The Commemoration of the Presentation of the Augsburg Confession

As we remember the presentation of the Augsburg Confession, we read about what the reformers confessed the church to be—or rather who she is, and who is her head. Our devotion is from Augsburg Today: This We Believe, Teach and Confess.

Devotional Reading

The year 1530 marked one of Christendom’s historic moments, as the Protestant party, accused of heresy, defended itself at the imperial Diet of Augsburg. Organizational structures, ceremonies, religious rules and dress, pontifical power and edifice did not constitute the church, they asserted.

Luther could not go to Augsburg for this crucial gathering of political bigwigs and sundry ecclesiastical figures. But the Large and Small Catechisms had come from Luther’s pen in 1529, and the Lutheran confessors had these and other documents with them at Augsburg. In the Large Catechism, Luther had written concerning the church: “[It is] a unique community in the world . . . , the mother that begets and bears every Christian through the Word of God.” He had further explained that “the creed calls the holy Christian church a communio sanctorum, ‘a communion of saints’” and that “both expressions have the same meaning.”

This “little holy flock or community of pure saints under one head, Christ, . . . is called together by the Holy Spirit in one faith, mind, and understanding.” Luther expressed it in very personal terms to which we, too, can resonate: “I was brought to it by the Holy Spirit and incorporated into it through the fact that I have heard and still hear God’s Word, which is the first step in entering it.” And though we remain sinners till we die, “everything in the Christian church is so ordered that we may daily obtain full forgiveness of sins through the Word and the signs [sacraments] appointed to comfort and revive our consciences as long as we live” (LC 2, 47ff.).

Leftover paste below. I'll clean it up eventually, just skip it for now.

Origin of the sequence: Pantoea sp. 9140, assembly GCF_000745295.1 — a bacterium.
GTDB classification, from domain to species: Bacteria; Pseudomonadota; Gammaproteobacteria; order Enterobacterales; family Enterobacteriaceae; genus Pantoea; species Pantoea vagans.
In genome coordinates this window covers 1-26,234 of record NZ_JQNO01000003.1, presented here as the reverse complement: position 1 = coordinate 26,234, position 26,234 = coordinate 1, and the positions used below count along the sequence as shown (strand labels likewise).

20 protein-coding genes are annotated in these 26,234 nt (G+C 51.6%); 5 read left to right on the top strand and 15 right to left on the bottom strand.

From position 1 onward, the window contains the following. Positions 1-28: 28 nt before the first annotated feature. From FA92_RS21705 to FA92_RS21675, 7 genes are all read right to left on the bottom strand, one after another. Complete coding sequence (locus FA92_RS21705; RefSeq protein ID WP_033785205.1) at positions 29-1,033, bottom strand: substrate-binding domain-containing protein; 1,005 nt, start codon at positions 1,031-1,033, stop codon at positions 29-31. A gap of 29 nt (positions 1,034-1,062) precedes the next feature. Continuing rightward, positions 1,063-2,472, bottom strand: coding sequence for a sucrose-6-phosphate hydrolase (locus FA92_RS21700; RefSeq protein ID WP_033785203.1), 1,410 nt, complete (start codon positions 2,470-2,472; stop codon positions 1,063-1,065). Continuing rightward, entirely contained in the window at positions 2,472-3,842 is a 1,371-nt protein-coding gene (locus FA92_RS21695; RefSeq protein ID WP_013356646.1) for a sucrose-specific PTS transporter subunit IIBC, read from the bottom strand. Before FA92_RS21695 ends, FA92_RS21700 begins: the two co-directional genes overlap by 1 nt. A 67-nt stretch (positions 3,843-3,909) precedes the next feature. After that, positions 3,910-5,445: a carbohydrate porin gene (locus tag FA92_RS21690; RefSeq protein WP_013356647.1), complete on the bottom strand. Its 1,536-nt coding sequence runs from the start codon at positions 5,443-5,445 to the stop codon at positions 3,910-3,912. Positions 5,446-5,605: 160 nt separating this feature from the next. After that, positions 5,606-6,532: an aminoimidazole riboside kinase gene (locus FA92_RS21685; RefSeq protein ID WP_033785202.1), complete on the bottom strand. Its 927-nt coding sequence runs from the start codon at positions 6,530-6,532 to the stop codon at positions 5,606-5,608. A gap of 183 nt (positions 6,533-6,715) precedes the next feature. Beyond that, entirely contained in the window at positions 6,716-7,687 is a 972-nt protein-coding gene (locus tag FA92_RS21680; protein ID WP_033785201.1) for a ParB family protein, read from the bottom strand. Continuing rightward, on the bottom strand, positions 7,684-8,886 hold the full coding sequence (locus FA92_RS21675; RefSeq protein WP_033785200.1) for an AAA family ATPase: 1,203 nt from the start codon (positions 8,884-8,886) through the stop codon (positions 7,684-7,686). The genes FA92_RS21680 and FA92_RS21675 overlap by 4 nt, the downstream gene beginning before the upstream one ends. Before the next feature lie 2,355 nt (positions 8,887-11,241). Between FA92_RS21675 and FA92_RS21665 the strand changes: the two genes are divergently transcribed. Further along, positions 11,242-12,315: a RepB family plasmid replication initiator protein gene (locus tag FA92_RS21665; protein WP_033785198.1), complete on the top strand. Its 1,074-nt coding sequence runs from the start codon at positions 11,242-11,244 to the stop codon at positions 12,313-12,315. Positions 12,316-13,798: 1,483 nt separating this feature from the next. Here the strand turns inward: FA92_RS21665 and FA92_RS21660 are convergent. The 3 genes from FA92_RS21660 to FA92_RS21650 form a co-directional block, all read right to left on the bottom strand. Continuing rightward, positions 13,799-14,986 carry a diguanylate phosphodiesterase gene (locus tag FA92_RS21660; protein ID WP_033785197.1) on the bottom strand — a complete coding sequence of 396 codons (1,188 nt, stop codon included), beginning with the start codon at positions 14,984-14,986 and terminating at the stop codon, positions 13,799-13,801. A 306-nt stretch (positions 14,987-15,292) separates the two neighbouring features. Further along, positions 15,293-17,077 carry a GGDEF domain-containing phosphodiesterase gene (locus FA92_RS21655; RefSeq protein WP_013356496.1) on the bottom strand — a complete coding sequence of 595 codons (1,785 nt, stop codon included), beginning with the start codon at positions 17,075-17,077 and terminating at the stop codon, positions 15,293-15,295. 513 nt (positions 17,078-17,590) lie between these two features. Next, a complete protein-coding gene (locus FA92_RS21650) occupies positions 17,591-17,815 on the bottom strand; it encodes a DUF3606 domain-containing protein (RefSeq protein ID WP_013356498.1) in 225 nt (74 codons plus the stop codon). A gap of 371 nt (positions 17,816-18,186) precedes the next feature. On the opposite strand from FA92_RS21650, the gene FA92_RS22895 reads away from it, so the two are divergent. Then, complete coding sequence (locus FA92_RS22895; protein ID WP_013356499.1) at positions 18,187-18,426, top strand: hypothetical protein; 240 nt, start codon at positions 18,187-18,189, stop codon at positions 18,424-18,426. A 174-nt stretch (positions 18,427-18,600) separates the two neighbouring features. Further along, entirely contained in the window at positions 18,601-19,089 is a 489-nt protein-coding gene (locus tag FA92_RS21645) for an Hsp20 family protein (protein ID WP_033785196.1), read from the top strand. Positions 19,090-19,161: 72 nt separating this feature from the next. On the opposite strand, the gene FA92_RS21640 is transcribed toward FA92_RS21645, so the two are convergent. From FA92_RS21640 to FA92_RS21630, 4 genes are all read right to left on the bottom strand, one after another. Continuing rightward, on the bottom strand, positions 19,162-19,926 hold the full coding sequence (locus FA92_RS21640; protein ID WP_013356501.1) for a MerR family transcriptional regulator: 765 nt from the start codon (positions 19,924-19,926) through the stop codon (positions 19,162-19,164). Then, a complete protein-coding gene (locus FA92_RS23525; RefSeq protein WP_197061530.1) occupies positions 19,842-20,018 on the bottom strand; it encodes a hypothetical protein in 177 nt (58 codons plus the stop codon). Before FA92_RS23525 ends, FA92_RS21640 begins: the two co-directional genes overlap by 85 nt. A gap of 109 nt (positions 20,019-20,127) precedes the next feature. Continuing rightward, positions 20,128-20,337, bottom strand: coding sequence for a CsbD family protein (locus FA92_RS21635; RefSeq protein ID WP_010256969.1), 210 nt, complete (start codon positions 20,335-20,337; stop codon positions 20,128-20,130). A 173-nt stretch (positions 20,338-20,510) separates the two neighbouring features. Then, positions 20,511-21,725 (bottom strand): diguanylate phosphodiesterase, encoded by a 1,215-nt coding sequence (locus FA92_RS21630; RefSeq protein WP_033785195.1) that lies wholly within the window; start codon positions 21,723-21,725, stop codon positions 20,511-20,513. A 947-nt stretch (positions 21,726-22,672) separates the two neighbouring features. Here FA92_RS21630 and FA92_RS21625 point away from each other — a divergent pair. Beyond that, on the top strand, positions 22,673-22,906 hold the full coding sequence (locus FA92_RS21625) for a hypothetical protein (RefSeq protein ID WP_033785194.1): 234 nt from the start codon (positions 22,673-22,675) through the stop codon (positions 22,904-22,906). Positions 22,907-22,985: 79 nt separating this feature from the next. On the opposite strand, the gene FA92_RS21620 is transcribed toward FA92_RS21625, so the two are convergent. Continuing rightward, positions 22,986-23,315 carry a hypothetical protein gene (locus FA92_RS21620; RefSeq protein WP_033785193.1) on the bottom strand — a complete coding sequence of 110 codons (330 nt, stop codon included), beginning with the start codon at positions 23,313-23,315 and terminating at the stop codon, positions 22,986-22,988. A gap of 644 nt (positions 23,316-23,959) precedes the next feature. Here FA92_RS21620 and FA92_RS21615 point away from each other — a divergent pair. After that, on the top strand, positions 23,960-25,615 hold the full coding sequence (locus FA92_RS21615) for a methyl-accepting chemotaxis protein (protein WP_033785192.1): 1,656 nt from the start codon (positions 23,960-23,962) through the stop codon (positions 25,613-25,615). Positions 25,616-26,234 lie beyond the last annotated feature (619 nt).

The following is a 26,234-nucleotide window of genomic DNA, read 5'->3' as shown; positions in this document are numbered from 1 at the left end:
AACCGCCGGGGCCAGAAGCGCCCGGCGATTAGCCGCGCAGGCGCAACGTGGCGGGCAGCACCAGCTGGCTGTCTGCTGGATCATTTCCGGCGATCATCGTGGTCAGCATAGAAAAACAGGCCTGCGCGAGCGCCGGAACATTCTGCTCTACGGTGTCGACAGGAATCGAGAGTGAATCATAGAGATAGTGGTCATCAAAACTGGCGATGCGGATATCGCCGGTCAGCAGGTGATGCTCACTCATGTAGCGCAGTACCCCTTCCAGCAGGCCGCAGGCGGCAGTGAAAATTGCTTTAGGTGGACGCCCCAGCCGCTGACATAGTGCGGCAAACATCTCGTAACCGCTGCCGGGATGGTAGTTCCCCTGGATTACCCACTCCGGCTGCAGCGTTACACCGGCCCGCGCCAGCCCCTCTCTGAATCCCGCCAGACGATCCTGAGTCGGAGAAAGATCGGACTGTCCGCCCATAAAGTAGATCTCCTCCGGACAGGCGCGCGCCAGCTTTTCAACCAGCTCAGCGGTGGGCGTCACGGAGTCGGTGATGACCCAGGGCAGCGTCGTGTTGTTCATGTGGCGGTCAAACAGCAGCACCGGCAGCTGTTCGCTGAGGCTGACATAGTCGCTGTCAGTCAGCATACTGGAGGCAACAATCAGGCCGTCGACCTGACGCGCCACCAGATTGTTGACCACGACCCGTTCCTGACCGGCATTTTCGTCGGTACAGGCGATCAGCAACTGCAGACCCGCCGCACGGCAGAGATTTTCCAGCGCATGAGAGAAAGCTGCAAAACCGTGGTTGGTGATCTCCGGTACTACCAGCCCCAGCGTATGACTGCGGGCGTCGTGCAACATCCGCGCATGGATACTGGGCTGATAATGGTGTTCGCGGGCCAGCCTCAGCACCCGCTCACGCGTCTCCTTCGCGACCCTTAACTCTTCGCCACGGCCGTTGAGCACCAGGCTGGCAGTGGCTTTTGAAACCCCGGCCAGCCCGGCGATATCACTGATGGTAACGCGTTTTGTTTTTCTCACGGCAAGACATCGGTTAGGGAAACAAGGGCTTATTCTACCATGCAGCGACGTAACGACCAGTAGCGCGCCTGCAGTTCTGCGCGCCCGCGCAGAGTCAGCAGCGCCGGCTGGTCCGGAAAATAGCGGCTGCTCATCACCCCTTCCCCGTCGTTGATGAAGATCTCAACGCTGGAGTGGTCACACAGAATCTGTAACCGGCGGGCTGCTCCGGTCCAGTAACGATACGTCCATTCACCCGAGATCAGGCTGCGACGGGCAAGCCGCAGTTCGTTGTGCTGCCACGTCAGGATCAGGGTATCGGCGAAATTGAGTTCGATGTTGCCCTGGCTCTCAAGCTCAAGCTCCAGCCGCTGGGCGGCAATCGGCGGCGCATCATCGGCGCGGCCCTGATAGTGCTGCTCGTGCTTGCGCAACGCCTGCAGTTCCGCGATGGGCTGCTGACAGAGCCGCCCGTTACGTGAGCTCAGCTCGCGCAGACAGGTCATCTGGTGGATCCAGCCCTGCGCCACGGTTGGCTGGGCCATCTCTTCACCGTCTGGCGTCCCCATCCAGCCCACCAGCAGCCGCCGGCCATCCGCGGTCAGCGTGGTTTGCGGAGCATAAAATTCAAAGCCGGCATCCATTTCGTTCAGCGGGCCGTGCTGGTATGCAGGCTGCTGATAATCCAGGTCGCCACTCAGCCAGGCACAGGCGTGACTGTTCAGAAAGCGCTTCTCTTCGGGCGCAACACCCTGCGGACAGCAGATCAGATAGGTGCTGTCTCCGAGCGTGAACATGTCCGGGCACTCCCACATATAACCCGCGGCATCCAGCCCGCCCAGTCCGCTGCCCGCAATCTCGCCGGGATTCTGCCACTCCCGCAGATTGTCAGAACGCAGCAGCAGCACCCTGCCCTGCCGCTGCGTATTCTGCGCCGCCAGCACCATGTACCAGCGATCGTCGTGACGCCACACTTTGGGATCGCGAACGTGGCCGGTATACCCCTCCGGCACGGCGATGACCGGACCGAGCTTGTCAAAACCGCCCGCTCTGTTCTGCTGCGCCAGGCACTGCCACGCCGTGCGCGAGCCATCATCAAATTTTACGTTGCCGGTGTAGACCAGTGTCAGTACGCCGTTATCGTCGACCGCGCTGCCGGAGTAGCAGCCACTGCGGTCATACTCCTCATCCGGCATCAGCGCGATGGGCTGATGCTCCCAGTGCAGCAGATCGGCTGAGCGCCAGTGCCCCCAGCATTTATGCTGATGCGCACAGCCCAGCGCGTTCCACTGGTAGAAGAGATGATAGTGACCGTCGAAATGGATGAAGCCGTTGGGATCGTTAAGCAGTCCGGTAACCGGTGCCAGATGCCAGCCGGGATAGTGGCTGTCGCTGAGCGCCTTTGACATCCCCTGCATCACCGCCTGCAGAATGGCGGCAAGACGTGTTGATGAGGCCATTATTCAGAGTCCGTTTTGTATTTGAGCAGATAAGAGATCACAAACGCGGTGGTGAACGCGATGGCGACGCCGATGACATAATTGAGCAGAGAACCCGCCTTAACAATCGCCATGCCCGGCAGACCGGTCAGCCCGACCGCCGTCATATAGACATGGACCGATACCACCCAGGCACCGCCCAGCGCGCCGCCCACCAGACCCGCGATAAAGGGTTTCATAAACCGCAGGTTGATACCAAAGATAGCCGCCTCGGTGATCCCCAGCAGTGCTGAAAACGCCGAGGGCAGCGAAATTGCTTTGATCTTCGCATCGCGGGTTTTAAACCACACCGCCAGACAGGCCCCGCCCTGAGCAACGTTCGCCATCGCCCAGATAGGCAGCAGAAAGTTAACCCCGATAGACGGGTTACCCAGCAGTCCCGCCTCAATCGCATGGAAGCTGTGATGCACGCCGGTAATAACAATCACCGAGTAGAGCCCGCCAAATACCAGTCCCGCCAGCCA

The church is no mere theoretical concept, but a very real, existential, true-to-life fact in this world. Indeed, this household of faith, or fellowship of believers, built upon Christ reaches also into heaven. But it is first of all right here on earth, for wherever the Word is, there God builds His church, and He promises that the preaching of His Word will never be in vain but will bear fruit (Is. 55:11; Acts 2:37–42; 10:43).

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Devotional reading is adapted from Augsburg Today: This We Believe, Teach and Confess, pages 52–53 © 1997 Concordia Publishing House. All rights reserved.

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